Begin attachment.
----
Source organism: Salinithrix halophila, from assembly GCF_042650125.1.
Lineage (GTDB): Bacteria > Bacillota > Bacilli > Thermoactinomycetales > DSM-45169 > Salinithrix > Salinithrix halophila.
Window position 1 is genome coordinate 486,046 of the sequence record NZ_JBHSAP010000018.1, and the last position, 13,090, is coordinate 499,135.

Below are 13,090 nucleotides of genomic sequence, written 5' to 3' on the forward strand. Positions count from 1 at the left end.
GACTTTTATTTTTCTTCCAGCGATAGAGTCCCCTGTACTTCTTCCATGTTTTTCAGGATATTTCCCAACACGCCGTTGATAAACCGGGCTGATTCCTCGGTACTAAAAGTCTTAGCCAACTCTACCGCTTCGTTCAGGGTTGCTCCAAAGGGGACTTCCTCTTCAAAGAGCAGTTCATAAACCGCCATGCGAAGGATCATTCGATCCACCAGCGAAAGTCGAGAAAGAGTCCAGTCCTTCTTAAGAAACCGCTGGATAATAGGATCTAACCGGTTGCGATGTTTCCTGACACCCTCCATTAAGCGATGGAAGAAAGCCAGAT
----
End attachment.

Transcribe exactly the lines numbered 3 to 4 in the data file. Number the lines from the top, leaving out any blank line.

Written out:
Window position 1 is genome coordinate 486,046 of the sequence record NZ_JBHSAP010000018.1, and the last position, 13,090, is coordinate 499,135.

Below are 13,090 nucleotides of genomic sequence, written 5' to 3' on the forward strand. Positions count from 1 at the left end.